These scandals resulted in a significant drop in Abe’s approval ratings which, according to a survey by Jiji Press, sank to 29.9% by early July. The unpopularity of the Abe government no doubt contributed to the LDP’s heavy loss in the Tokyo prefectural election the same month.


Tokyo Governor Yuriko Koike, head of Japan's Party of Hope, smiles next to a Japanese national flag during an interview with Reuters in Tokyo, Japan October 6, 2017.
Photo: Reuters/Issei Kato

The LDP’s strong showing on Sunday was largely due to careful political staging by Abe. Abe announced the snap election in late September, less than two weeks after North Korea fired a ballistic missile over Japanese territory – the second such test in the space of a little over two weeks. Pyongyang had also damaged regional stability on September 3 when it conducted its sixth nuclear weapons test, detonating a bomb 17 times more powerful than the one that destroyed Hiroshima.

Concern over North Korea’s nuclear weapons program and weapons testing agenda has reached fever pitch in Japan. Crucially, Abe, who has long positioned himself as a security hawk, has successfully courted public support by employing tough rhetoric against North Korea and promising to pressure the Kim regime rather than pursuing dialogue.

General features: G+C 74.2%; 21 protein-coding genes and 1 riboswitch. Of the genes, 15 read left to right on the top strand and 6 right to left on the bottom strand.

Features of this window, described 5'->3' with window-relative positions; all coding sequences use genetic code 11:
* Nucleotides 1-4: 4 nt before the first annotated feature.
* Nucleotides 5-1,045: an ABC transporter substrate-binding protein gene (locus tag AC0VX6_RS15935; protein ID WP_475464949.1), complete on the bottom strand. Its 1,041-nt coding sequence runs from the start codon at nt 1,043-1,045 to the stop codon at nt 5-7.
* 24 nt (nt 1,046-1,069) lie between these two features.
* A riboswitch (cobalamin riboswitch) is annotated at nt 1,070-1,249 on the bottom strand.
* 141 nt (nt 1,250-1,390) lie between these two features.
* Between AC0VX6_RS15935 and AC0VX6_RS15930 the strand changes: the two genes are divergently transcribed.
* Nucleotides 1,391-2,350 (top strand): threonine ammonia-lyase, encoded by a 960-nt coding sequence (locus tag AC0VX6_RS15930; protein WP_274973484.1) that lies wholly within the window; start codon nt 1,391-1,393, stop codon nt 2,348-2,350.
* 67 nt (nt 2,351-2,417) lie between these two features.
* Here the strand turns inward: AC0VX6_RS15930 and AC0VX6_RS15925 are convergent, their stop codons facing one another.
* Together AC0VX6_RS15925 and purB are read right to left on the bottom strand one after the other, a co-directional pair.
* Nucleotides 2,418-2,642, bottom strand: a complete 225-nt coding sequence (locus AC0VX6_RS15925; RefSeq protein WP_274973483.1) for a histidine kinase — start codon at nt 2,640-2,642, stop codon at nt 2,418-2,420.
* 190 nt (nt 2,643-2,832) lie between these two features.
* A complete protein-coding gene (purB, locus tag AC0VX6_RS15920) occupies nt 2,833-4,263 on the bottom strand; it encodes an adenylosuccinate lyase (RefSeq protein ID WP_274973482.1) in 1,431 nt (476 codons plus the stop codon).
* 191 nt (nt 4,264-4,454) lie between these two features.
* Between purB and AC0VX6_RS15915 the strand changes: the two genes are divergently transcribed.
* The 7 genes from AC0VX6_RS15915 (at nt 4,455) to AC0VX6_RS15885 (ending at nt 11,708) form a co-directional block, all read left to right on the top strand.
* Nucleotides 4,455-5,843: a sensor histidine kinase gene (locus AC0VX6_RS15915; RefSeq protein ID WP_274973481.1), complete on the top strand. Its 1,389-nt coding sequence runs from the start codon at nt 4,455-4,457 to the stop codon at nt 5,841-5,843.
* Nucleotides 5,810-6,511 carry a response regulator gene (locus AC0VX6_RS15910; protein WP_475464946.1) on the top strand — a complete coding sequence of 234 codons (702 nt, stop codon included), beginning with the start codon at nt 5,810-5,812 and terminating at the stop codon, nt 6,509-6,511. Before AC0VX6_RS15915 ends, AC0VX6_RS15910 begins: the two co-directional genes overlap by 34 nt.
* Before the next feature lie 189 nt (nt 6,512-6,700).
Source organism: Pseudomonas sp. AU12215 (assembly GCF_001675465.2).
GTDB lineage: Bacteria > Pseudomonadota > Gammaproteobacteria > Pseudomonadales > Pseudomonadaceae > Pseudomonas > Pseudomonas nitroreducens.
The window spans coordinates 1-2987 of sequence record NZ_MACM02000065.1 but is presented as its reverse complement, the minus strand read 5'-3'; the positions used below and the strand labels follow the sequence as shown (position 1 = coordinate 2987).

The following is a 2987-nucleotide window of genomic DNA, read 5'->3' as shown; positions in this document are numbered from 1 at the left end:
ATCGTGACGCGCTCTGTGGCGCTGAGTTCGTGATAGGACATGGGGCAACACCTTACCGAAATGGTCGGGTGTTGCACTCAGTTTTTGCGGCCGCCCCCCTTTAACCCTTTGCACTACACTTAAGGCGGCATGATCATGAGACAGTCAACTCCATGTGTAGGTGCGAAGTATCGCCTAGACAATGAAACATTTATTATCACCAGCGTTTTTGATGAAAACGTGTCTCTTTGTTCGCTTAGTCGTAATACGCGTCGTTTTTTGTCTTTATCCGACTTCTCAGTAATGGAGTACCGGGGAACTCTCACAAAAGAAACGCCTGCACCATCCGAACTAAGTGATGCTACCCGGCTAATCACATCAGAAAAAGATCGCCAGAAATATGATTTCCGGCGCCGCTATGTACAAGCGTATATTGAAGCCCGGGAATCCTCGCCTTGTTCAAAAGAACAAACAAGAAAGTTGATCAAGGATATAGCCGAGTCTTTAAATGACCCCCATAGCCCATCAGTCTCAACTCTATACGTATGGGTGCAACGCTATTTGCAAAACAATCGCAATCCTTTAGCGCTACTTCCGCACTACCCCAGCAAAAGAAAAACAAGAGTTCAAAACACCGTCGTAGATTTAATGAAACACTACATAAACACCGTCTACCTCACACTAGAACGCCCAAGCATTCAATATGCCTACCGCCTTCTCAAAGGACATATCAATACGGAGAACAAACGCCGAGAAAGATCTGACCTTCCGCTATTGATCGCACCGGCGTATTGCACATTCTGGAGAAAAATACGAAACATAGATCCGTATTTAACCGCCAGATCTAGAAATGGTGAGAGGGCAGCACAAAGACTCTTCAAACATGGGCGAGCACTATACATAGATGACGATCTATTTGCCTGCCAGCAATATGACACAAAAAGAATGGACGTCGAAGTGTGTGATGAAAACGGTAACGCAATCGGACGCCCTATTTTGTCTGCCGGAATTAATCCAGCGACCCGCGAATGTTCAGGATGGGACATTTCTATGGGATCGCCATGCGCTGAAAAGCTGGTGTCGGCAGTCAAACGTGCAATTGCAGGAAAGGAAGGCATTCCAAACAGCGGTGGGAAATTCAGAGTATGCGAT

The second decisive factor behind the LDP’s win was the absence of a credible opposition. Coming off her resounding win in the Tokyo prefectural election, Governor Koike announced the formation of a new political party in late September, the Party of Hope. While early polls showed that the centre-right party was gaining traction, the initial fervour quickly dissipated.

Problematically, Koike did not run for a lower house seat herself. This left the party with a popular figurehead and no credible prime ministerial candidate. Furthermore, the party’s early rise did not come at the expense of the LDP, but rather its main opposition the Democratic Party. Indeed, shortly after Koike announced the Party of Hope, the Democratic Party disbanded its lower house caucus, with the majority of the party’s candidates coming out in support of Koike. However, this merge under the Party of Hope’s banner—which according to Koike would be dedicated to politics free of “vested interests”, “freedom of information” and “reform conservatism”—alienated voters searching for a genuine liberal alternative.

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Japan's Prime Minister Shinzo Abe, who is also ruling Liberal Democratic Party leader, attends a Japanese election campaign rally in Fukushima, Japan, October 10, 2017.
Photo: Reuters/Toru Hanai